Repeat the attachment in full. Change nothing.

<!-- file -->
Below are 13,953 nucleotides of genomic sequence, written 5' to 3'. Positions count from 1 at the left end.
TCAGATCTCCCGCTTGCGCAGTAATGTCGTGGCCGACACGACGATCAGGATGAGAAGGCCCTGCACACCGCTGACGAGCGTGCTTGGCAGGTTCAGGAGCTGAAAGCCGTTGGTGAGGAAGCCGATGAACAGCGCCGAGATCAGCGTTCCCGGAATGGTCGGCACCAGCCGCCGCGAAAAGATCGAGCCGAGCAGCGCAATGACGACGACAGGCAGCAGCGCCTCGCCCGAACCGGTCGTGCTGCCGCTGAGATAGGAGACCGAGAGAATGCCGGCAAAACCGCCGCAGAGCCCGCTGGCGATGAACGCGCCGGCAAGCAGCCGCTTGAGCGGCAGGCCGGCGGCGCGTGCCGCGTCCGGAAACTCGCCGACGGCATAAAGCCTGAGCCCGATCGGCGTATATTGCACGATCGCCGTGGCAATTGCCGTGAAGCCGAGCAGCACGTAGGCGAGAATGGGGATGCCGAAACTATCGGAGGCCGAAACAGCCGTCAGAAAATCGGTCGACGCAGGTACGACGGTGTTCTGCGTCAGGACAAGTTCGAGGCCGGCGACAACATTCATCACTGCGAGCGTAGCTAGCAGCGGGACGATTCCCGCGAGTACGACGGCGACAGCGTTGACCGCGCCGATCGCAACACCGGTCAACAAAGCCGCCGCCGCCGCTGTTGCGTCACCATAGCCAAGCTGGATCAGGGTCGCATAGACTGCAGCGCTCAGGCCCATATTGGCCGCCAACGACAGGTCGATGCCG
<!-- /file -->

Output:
Below are 13,953 nucleotides of genomic sequence, written 5' to 3'. Positions count from 1 at the left end.
TCAGATCTCCCGCTTGCGCAGTAATGTCGTGGCCGACACGACGATCAGGATGAGAAGGCCCTGCACACCGCTGACGAGCGTGCTTGGCAGGTTCAGGAGCTGAAAGCCGTTGGTGAGGAAGCCGATGAACAGCGCCGAGATCAGCGTTCCCGGAATGGTCGGCACCAGCCGCCGCGAAAAGATCGAGCCGAGCAGCGCAATGACGACGACAGGCAGCAGCGCCTCGCCCGAACCGGTCGTGCTGCCGCTGAGATAGGAGACCGAGAGAATGCCGGCAAAACCGCCGCAGAGCCCGCTGGCGATGAACGCGCCGGCAAGCAGCCGCTTGAGCGGCAGGCCGGCGGCGCGTGCCGCGTCCGGAAACTCGCCGACGGCATAAAGCCTGAGCCCGATCGGCGTATATTGCACGATCGCCGTGGCAATTGCCGTGAAGCCGAGCAGCACGTAGGCGAGAATGGGGATGCCGAAACTATCGGAGGCCGAAACAGCCGTCAGAAAATCGGTCGACGCAGGTACGACGGTGTTCTGCGTCAGGACAAGTTCGAGGCCGGCGACAACATTCATCACTGCGAGCGTAGCTAGCAGCGGGACGATTCCCGCGAGTACGACGGCGACAGCGTTGACCGCGCCGATCGCAACACCGGTCAACAAAGCCGCCGCCGCCGCTGTTGCGTCACCATAGCCAAGCTGGATCAGGGTCGCATAGACTGCAGCGCTCAGGCCCATATTGGCCGCCAACGACAGGTCGATGCCG